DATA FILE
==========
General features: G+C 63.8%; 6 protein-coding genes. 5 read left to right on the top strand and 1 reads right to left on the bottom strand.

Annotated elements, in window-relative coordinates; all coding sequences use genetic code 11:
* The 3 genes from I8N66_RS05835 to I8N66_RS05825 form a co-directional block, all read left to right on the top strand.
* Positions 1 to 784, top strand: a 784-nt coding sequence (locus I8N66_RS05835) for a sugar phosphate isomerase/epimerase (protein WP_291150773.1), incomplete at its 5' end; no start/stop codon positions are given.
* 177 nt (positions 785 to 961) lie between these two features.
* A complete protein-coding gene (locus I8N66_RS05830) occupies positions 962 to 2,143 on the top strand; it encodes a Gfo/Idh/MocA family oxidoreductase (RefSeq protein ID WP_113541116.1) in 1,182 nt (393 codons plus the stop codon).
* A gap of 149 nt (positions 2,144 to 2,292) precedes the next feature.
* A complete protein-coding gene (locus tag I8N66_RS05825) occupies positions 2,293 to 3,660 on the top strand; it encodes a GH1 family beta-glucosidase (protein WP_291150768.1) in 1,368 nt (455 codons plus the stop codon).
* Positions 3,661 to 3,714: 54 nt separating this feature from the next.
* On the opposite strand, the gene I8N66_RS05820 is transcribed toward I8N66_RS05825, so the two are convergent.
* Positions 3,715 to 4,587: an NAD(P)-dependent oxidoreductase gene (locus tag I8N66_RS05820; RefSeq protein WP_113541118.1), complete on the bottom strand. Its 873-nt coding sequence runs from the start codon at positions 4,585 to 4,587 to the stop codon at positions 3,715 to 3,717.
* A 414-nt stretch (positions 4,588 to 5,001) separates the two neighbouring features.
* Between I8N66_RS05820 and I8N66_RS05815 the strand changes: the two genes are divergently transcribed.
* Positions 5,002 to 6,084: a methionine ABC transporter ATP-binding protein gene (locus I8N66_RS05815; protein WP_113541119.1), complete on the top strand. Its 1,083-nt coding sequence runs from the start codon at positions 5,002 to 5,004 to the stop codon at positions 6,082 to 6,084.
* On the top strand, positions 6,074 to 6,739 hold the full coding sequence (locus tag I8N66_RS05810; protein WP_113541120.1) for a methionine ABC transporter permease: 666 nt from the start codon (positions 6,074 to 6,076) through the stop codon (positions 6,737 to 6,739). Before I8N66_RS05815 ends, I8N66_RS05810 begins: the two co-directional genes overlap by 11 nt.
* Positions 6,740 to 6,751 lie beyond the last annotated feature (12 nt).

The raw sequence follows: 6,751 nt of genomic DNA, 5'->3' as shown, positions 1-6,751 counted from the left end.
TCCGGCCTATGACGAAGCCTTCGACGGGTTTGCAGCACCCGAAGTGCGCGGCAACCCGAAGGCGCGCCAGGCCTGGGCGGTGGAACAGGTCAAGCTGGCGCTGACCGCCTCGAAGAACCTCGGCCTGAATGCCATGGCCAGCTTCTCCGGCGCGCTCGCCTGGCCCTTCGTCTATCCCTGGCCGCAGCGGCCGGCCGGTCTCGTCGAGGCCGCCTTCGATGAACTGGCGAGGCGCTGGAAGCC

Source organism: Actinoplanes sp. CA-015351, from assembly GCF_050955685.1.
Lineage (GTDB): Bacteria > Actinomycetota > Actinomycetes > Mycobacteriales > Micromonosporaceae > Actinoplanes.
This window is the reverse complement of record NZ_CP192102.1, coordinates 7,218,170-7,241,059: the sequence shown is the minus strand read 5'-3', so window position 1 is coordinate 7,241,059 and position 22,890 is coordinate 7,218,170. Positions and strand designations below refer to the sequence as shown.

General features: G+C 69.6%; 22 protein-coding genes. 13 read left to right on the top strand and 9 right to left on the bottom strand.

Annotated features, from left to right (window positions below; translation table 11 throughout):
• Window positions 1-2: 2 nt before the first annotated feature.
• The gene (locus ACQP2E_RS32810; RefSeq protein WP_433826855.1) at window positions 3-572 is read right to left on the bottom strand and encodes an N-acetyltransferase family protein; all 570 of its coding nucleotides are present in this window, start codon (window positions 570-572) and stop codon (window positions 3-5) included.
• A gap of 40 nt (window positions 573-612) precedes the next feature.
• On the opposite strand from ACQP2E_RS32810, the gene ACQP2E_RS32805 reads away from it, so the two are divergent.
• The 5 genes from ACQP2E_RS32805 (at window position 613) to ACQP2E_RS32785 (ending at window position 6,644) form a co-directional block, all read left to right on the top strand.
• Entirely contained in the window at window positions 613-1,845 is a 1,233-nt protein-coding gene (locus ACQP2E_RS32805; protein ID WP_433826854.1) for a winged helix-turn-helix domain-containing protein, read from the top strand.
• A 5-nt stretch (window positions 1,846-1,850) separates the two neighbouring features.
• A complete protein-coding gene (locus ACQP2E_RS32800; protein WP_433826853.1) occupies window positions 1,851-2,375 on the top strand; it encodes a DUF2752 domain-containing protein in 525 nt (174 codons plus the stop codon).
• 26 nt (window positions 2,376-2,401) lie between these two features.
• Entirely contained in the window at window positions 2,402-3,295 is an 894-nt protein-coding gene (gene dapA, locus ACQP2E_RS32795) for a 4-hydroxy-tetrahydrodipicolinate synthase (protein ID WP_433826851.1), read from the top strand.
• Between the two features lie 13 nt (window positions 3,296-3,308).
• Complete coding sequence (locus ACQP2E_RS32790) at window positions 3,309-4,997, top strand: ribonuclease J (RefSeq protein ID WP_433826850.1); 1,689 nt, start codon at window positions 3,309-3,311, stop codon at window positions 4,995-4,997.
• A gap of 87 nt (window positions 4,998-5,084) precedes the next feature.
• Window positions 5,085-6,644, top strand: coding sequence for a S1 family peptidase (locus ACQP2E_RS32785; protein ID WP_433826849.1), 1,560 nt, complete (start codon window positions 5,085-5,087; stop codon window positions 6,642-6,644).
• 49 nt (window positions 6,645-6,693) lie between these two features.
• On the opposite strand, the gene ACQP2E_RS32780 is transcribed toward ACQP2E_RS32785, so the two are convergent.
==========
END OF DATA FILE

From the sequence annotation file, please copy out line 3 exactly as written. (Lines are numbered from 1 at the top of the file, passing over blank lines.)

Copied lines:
* The 3 genes from I8N66_RS05835 to I8N66_RS05825 form a co-directional block, all read left to right on the top strand.